Understanding and coping with the loss of a loved one

Written with the support of Health Assured.
Clinically reviewed on 1/4/2022 by Bryony Lathbury

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Coping with everything that’s going on isn’t easy. We’ve all had to learn a whole new way of life over the past few years, and a lot of the forced changes aren’t comfortable. The worst part, though, is losing the people we love. It's hard. And nothing can really prepare you for it.

What we want to say to you is that help is available, and we'd like to share it. Our counselling and advice partner, Health Assured, has support channels for anyone facing loss and bereavement. And they’ve worked with us to provide the following guide. Hopefully, we answer the questions you have about what you may be going through.

In this article, you’ll find answers to the following questions:

  • What is bereavement?
  • What are the stages of grief?
  • What will I feel going through a bereavement?
  • What methods can help me deal with a death?

What is bereavement?

As Health Assured shares, a bereavement is when a loved one passes away. They also point out that each of us may feel grief at different times. For some, it'll hit us when we hear the news. For others, it may be days, weeks, or even years later. It's normal to feel pain when we lose someone. There's no "right time" to grieve. And there's no "right way" to grieve, either.

It's important to give yourself space to grieve in your own way.

What are the stages of grief?

Most experts agree that there are four stages of bereavement:

  • Acceptance: your loss is real
  • Experience: feeling the pain of grief
  • Adjustment: adapting to life without the person you've lost
  • Progress: this is where the grief and loss take up less of your emotional energy. (Some call it moving on)

When we lose someone, most of us go through the majority of these stages. But that doesn't mean you'll experience them in this order. And it's not always a smooth transition from one to the next, either. You may find you go back and forth between stages for a while, too.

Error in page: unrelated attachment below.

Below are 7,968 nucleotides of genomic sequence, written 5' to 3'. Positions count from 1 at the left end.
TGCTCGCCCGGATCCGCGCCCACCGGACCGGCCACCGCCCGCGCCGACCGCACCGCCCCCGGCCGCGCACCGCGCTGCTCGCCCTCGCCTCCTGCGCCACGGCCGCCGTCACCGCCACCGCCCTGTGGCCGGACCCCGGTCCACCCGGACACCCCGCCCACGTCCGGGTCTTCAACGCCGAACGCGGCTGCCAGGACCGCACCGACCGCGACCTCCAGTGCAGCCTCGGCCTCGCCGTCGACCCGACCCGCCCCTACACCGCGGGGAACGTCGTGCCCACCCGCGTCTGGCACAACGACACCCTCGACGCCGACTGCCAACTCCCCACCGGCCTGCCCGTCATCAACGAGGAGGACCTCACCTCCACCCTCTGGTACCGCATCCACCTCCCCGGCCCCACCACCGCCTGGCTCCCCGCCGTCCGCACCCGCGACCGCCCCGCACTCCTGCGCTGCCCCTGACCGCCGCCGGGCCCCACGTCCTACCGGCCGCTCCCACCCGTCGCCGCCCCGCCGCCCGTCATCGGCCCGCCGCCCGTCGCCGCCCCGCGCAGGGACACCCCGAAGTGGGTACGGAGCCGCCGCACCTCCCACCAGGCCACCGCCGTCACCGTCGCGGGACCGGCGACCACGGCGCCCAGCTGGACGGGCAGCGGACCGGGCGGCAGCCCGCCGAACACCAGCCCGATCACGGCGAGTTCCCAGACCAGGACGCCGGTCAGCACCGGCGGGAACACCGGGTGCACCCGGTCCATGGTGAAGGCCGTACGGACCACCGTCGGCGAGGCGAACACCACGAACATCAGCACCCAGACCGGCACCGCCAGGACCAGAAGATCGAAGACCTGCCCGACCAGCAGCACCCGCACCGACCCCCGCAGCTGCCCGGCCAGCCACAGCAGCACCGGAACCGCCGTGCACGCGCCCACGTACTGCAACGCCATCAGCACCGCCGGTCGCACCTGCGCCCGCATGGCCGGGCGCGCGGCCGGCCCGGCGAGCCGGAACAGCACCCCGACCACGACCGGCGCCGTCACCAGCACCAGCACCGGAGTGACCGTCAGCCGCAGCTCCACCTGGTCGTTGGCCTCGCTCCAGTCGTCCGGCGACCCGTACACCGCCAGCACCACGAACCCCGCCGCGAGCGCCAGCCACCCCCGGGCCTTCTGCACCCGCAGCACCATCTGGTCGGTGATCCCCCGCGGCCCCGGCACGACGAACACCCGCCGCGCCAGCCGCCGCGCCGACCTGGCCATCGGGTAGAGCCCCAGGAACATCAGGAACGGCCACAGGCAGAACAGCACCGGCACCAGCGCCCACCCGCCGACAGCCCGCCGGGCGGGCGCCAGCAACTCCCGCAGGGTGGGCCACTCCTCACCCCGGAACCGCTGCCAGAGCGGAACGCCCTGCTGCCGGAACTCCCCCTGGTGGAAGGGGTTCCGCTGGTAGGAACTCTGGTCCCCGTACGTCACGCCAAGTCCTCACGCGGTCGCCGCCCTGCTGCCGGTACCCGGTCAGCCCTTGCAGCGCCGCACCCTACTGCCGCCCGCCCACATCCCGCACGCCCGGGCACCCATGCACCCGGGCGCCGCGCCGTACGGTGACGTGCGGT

Health Assured explains, "Your grief might feel chaotic and out of control, but these feelings will eventually become less intense. Give yourself time, as they will pass."

Part of processing grief is working through the emotions that arise. It's so important to do so. Bottling things up can lead to unexpected issues later on. 

What will I feel going through a bereavement?

  • Shock and numbness. Many people describe their first reaction in the moments after hearing the news of a death as "being in a daze". We probably expect to be shocked if a death was unexpected. But even when someone has been ill for some time and their death is expected, it can be a shock when they pass. Shock affects each of us differently. Some people find they can't concentrate on even basic tasks. Other people find it helps to focus on the practical side of things, like planning the funeral.
  • Disbelief. It's completely normal to feel a sense of disbelief when we lose someone. Even more so if we didn't have a chance to say goodbye. Many people report that it takes longer to accept the news if it was sudden.
  • Overwhelming sadness. Most of us probably expect to feel sad when we lose someone. In fact, Health Assured says that this is the healthy response to bereavement. "In times of difficulty, it is actually more healthy to allow yourself to feel sad than to pretend nothing has happened." Don't be hard on yourself and try to "pull yourself together". Emotions cause a chemical reaction in our bodies, and some experts believe that emotional crying is the body’s way of processing and getting rid of these chemicals. It's a good idea to ask for help. Speaking to someone you trust can help you work through what you're feeling. You may even find your mental health improves if you do.